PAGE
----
Why Should My Kids Learn To Code?
Parents often ask, “Why should my kids learn to code?” As a parent, you probably heard the top jobs in the future are in fields of science, technology, engineering and math (STEM). This “future” is already happening.
If you look at the jobs that have been booming in the last decade, it’s easy to see that there is one sector that’s here to stay: Technology!
Whether you use your smartphone or computer at work, a programmer touches your life. While computer coding skills are highly desired, the benefits of learning to code run even deeper.
According to a recent article in the Fast Company, technology and computational thinking are among the skills that will be in demand in 2025 and beyond. In addition, most coders work in teams. Learning to code in a group setting promotes a unique integration of communication, invention, creative problem solving, and technology skills.
Robotics camps combine computer coding and robotics project in an engaging team environment. Photo credit – TechVenture’s photography teacher Leila Saghafi.
The good news is that kids embrace technology! They love to move beyond using technology and into creating it. Coding allows children to explore their creative and inventive nature. An early introduction to coding allows children to learn, grow, and prepare for the future.
Best of all they have fun! A recent study found students enjoy computer science almost as much as they enjoy performing arts and visual arts programs. (Change the Equation and C+R Research conducted the study with analysis completed by Code.org).
As Steve Jobs once said; “Everyone should learn how to program a computer, because it teaches you how to think.” Learning to code teaches many valuable life lessons including critical thinking skills. Learning computer science may even lead children to explore math, science, music, or arts.
Benefits of Learning to Code In A Group Setting
Many think of computer coding as a solitary activity. Children and teens benefit from learning to code in a team setting. They not only learn valuable coding skills, but they learn even more valuable soft skills that will serve them well throughout their lives. The mix of high tech skills and soft skills like communication are essential in the 2025 workforce, according to Harvard University associate professor David Deming.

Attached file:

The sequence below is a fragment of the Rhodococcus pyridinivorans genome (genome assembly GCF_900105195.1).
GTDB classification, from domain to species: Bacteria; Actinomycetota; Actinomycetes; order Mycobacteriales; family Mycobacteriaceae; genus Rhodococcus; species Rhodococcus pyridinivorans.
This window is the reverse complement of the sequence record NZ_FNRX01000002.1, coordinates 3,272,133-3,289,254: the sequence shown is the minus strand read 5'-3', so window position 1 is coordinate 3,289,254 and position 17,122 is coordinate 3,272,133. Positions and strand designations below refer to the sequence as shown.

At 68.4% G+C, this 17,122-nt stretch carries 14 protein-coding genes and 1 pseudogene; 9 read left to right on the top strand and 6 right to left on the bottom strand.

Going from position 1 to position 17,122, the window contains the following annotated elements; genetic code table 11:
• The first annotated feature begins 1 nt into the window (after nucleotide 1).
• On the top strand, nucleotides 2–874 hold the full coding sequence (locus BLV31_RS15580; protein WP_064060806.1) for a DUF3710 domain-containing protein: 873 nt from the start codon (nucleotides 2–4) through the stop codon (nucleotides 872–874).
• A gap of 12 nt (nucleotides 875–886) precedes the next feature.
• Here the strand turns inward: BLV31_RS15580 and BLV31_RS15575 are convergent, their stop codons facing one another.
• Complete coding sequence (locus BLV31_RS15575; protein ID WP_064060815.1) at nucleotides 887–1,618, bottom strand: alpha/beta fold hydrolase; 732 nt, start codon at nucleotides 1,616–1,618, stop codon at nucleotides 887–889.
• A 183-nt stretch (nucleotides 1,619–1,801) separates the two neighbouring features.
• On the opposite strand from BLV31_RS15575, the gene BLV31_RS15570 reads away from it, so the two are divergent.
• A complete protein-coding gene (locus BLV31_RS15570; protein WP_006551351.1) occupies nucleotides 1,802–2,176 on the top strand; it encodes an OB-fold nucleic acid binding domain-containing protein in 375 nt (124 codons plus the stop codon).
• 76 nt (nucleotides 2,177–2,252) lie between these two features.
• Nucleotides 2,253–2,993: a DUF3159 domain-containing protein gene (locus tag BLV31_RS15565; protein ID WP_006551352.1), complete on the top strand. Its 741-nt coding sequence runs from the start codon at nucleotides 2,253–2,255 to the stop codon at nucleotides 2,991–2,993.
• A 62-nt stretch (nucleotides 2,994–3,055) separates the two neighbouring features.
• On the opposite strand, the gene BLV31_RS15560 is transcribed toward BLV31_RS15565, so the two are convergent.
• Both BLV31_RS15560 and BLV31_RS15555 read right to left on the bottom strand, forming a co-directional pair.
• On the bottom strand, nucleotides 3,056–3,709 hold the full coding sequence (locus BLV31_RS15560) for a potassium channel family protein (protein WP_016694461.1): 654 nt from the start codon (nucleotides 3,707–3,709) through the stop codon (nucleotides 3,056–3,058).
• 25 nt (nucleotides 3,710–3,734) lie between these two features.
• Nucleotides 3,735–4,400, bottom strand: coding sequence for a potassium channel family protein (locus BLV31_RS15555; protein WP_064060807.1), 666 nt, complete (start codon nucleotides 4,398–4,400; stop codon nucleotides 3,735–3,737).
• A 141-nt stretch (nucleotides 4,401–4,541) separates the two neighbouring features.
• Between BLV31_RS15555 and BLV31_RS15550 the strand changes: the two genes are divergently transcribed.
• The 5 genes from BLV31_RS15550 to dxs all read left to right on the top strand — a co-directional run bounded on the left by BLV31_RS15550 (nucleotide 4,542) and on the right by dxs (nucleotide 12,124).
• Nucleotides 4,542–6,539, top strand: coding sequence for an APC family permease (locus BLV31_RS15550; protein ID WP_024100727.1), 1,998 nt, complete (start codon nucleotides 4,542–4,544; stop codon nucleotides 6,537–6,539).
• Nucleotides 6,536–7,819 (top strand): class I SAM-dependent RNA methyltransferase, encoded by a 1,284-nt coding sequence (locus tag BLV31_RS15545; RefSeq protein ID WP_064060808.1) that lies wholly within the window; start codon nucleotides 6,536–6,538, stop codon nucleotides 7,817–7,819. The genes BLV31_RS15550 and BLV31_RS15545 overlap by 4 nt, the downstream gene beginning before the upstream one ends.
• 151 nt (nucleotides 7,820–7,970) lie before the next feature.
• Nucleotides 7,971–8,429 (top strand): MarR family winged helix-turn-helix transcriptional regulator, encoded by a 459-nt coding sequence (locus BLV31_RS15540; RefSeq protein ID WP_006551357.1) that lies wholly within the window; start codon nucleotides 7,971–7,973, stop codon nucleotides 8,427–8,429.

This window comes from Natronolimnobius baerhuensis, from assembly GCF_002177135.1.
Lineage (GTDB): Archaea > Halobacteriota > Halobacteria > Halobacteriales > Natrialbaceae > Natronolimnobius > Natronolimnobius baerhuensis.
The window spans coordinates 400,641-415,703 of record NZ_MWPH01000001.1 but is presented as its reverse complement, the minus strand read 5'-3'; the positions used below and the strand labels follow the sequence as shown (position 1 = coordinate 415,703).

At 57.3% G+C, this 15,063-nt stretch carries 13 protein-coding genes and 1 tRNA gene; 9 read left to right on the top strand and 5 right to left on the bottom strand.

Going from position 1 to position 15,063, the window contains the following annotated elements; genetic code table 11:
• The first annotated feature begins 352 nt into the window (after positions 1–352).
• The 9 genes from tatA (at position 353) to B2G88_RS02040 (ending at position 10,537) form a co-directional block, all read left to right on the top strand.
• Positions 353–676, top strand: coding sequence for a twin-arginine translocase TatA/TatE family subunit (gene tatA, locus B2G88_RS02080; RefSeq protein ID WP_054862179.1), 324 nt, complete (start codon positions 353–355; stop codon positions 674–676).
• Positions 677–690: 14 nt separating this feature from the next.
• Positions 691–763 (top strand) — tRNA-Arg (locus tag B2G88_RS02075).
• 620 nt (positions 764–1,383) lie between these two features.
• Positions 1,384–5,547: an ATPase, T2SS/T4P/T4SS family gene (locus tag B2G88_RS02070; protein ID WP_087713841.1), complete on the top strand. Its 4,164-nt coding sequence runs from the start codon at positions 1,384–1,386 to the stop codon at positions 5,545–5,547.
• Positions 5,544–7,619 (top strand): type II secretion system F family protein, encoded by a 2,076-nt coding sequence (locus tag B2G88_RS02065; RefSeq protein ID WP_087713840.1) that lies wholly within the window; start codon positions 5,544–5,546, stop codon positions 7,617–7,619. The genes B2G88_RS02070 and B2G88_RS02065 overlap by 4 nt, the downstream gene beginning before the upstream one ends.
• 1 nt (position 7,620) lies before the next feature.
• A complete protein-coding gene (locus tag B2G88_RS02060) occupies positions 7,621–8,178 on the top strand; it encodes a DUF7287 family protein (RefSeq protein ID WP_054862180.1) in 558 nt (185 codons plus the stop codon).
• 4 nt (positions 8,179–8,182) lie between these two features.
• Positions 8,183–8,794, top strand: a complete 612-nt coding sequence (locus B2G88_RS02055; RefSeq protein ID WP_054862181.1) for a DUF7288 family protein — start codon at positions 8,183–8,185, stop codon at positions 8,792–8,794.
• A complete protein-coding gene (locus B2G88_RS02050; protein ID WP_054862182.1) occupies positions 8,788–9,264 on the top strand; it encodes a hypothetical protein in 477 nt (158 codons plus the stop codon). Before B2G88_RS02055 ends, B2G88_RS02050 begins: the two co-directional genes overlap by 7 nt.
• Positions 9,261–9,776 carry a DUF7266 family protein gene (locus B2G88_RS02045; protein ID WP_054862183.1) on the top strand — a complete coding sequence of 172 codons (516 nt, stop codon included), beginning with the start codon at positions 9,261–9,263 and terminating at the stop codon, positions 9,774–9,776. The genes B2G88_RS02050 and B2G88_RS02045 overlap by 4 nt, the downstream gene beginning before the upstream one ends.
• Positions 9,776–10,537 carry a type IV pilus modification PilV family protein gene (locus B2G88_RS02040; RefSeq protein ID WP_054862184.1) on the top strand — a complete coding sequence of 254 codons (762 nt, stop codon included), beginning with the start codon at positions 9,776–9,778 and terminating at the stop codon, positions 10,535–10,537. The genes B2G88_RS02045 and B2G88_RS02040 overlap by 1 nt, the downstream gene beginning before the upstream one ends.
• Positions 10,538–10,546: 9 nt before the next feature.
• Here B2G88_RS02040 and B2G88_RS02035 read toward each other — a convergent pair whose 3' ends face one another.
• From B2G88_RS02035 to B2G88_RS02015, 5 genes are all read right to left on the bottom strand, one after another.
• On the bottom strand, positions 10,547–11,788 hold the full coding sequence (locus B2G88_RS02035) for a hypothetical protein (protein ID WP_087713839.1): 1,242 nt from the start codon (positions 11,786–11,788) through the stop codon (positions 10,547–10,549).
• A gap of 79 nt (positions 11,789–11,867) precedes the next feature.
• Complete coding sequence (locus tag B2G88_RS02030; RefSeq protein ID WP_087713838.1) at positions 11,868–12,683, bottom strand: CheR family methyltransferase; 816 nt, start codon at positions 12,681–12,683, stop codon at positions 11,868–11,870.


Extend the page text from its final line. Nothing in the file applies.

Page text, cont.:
Kids confidence grows as they create programs and work together to solve challenging problems. Photo credit – TechVenture’s photography teacher Leila Saghafi.
Learning To Code In A Team Merges Tech & Soft Skills:
- Children develop problem solving and collaboration skills.
- They learn learn computational thinking so they grow up better understanding math, algorithms, and how to analyze data.
- Kids learn to accept mistakes and turn failure into success finding their errors, correcting them, motivated to see their creations work.
- Coding exercises creativity and imagination.
- Learning to code sets kids up for a successful future in any field whether it is STEM-related or not.
- Kids practice both sequential and critical thinking.
Engaging and age appropriate coding activities introduce children to the exciting world of STEM. Where this journey leads — the possibilities are endless. Learning coding skills opens minds, exercises creativity and prepares kids for a successful future.
How Your Child Can Begin The Adventure of Learning To Code
Summer is a perfect time for kids to get a jump start on coding! Summer STEM program and coding camps offer an engaging and immersive introduction to coding.
Continue the adventure by seeking out community coding workshops at your nearby library or after-school code clubs.
Short Video From Code.org on the Skill Most Schools Don’t Teach
This short video from code.org highlights the value in learning to code. Business, arts and tech leaders agree the skills involved with coding help children, teens and adults meet their potential. The film features Bill Gates, Mark Zuckerberg, will.i.am, Chris Bosh, Jack Dorsey, Tony Hsieh, Drew Houston, Gabe Newell, Ruchi Sanghvi, Elena Silenok, Vanessa Hurst, and Hadi Partovi.